Enabling Google Sign-In or LDAP lets your team log in with a click instead of using email and password, and can optionally let them sign up for Metabase accounts without an admin having to create them first. You can find these options in the Settings section of the Admin Panel, under Authentication.
If you’d like to have your users authenticate with SAML, we offer a paid feature that lets you do just that. Learn more about authenticating with SAML
As time goes on we may add other auth providers. If you have a service you’d like to see work with Metabase please let us know by filing an issue.
To let your team start signing in with Google you’ll first need to create an application through Google’s developer console.
To create a new application follow the instructions from Google here.
Once you have your client_id, copy and paste it into the box on the Single Sign-On sections of your Metabase Admin settings page.
Now existing Metabase users signed into a Google account that matches their Metabase account email can sign in with just a click.
If you’ve added your Google client ID to your Metabase settings you can also let users sign up on their own without creating accounts for them.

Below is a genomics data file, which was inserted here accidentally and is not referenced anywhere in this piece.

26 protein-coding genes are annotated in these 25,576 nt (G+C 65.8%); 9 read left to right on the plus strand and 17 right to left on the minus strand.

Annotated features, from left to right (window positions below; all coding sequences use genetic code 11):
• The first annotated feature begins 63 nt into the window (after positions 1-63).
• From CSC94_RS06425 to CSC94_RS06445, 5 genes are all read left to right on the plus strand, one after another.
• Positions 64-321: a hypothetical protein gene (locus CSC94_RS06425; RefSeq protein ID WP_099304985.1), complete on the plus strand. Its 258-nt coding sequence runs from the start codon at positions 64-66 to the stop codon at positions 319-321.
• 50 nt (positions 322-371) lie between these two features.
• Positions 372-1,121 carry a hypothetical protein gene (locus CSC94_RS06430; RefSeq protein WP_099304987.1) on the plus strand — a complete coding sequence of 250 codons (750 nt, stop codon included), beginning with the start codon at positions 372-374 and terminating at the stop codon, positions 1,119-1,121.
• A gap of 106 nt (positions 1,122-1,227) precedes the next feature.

To enable this, go to the Google Sign-In configuration page, and specify the email domain you want to allow. For example, if you work at WidgetCo you could enter
widgetco.com in the field to let anyone with a company email sign up on their own.
Note: Metabase accounts created with Google Sign-In do not have passwords and must use Google to sign in to Metabase.
If your organization uses LDAP, and you want to allow your users to log in via their LDAP credentials, you can do so as follows.
Configure button in the LDAP section of the Authentication page, and you’ll see this form:
Click the toggle at the top of the form to enable LDAP, then fill in the form with the information about your LDAP server.
Metabase will pull out three main attributes from your LDAP directory - email (defaulting to the
givenName attribute) and last name (defaulting to the
sn attribute). If your LDAP setup uses other attributes for these, you can edit this under the “Attributes” portion of the form.
If you have user groups in Metabase you are using to control access, it is often tedious to have to manually assign a user to a group after they’re logged in via SSO. You can take advantage of the groups your LDAP directory uses by enabling Group Mappings, and specifying which LDAP group corresponds to which user group on your Metabase server.
If you use a SAML-based identity provider for SSO, learn how to connect it to Metabase.